Tuesday, December 27, 2016

CFP for special issue on the Extended Synthesis

For a Special Issue of the journal Biosemiotics: Semiotic Aspects of the Extended Synthesis

The journal Biosemiotics (Springer) is preparing a special issue on “Semiotic Aspects of the Extended Synthesis” guest-edited by Andrew M. Winters. While the field of biosemiotics is concerned with the origin and development of natural semiotic systems, much of the discussion has been framed in terms of Darwinian frameworks, including the Modern Synthesis. Non-Darwinian views were held by Uexküll and, more recently, Darwinian views have been supplemented in important ways by Kull, Hoffmeyer, and Barbieri. Many biological phenomena, such as transgenerational epigenetic inheritance, have yet to be explained in terms of these evolutionary theories. In the 1980s, biologists aimed to develop an Extended Synthesis to build upon and replace parts of the Modern Synthesis to better accommodate and explain these observed phenomenon. Given recent discussions of the Extended Synthesis, this Special Issue aims to understand the extent to which biosemiotics is commensurate with burgeoning developments in contemporary biology by exploring how core features of biosemiotics are either consistent or at odds with those accommodated by the Extended Synthesis.  

The Special Issue of “Semiotic Aspects of the Extended Synthesis” welcomes papers that analyze specific semiotic processes within the Extended Synthesis, assess the general tenability of understanding biosemiotics in terms of the Extended Synthesis, or explore the relationship between biosemiotics and the Extended Synthesis. Papers in the form of theoretical works, empirical findings, or metatheoretical considerations are welcome.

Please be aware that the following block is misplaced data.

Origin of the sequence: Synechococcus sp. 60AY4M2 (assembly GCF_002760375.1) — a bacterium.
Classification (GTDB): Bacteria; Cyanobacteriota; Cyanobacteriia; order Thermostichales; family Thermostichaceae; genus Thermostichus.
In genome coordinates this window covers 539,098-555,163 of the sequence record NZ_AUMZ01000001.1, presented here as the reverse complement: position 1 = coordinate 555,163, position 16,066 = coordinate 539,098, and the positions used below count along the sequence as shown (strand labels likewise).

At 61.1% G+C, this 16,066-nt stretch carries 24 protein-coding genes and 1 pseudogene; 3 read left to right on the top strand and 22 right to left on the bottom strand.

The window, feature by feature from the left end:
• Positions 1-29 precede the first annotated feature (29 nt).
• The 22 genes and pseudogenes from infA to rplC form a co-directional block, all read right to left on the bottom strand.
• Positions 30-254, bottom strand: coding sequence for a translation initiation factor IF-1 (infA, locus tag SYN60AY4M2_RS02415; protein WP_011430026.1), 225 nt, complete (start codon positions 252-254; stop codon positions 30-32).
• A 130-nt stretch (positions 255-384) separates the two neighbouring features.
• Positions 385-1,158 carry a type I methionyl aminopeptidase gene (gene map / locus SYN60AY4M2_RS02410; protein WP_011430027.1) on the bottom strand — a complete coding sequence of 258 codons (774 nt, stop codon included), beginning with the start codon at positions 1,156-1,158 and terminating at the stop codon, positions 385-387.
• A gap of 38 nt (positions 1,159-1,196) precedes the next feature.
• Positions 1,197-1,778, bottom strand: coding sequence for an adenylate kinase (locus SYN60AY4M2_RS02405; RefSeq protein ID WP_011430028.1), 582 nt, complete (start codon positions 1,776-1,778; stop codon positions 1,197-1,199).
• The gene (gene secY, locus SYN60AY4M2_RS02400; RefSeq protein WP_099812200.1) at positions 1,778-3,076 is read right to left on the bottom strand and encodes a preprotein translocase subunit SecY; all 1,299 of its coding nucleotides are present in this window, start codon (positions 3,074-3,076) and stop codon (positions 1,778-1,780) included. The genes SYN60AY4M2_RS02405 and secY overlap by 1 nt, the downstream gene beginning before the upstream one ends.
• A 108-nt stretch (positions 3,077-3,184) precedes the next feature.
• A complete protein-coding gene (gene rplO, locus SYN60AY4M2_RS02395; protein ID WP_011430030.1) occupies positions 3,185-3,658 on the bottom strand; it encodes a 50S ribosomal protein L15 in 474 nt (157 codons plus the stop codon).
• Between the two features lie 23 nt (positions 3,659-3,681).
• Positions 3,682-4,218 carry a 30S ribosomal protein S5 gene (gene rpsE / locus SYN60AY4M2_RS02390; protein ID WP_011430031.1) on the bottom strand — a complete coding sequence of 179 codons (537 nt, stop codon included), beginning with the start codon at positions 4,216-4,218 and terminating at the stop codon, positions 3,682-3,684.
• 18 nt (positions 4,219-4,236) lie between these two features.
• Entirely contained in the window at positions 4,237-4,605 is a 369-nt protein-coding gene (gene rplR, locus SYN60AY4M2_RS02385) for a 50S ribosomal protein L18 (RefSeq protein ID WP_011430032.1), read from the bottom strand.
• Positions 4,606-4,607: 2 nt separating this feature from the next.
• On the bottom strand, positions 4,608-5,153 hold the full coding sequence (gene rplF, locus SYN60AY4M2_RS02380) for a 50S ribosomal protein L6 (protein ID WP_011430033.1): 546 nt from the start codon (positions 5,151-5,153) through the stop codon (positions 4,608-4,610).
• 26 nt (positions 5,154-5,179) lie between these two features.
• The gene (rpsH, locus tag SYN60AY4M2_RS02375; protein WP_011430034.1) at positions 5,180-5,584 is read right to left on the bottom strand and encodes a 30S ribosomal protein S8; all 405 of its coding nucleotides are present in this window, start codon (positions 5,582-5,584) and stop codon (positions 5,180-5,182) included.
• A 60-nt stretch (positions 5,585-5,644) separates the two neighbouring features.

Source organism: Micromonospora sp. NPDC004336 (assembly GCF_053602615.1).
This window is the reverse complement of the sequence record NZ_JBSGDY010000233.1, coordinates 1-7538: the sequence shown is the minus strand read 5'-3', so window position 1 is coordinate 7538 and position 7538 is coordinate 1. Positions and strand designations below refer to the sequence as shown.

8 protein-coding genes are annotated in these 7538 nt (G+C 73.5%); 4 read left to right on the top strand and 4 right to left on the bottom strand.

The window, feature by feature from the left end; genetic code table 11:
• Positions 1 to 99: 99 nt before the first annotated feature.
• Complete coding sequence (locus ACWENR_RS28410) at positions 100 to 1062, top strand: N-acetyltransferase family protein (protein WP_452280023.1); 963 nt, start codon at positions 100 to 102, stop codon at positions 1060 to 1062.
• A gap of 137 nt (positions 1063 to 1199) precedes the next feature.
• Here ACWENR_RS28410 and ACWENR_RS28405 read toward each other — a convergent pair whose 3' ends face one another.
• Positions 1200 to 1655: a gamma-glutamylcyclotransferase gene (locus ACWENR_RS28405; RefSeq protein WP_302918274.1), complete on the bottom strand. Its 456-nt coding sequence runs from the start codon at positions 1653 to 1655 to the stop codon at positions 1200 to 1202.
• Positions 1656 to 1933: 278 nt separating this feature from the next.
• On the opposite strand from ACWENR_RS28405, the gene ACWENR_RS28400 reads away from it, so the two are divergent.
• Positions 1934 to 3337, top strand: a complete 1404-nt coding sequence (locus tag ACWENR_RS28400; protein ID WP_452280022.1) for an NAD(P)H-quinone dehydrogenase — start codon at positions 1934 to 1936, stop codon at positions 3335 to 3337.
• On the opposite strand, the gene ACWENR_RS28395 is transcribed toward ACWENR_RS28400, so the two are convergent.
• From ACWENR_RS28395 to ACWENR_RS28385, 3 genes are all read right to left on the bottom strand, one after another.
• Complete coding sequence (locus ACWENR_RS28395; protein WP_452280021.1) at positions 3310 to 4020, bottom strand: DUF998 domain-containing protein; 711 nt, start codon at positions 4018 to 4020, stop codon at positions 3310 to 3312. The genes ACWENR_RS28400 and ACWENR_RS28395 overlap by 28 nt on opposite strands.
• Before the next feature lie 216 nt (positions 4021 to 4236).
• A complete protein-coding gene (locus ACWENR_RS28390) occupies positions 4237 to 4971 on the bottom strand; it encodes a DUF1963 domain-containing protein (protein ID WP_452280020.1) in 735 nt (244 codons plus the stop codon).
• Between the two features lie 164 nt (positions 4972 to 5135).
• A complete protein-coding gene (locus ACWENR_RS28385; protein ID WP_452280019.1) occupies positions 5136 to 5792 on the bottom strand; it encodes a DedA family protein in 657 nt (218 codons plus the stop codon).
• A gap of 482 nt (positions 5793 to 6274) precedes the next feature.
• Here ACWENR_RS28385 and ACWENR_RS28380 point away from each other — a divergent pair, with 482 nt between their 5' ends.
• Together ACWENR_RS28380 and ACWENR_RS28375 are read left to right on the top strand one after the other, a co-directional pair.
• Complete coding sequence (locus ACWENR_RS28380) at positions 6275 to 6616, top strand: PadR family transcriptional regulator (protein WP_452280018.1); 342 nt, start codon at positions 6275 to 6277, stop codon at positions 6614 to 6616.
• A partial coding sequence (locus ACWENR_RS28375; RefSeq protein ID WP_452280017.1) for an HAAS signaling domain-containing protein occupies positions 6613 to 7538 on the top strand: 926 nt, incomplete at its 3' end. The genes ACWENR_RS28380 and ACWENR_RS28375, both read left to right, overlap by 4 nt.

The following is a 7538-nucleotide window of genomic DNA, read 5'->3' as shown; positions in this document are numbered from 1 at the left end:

Some potential questions to be explored in this Special Issue include
How does the extended synthesis differ from Darwinian evolution and the modern synthesis in its impact on biosemiotics? 
Does niche construction involve the construction of signs? 
How does semiotics contribute to evolutionary-developmental biology? 
Do signs further enhance plasticity and accommodation? 
Are signs replicable? 
Do signs and semiotic systems evolve? 
Are signs capable of emerging and contributing to multilevel selection? 
To what extent are candidate signs (e.g., genes) involved in genomic evolution? 

Technical Details and Timeline:
Paper Proposals (Title and Abstract) Due January 31st, 2017
Notification of Acceptance February 28th, 2017 
Paper Submissions Due September 30th, 2017
Final Drafts Due January 31st, 2018
Electronic Publication February 2018
Print Version Issue #2 August 2018
Papers should be no more than 7,000 words (minus abstract and references)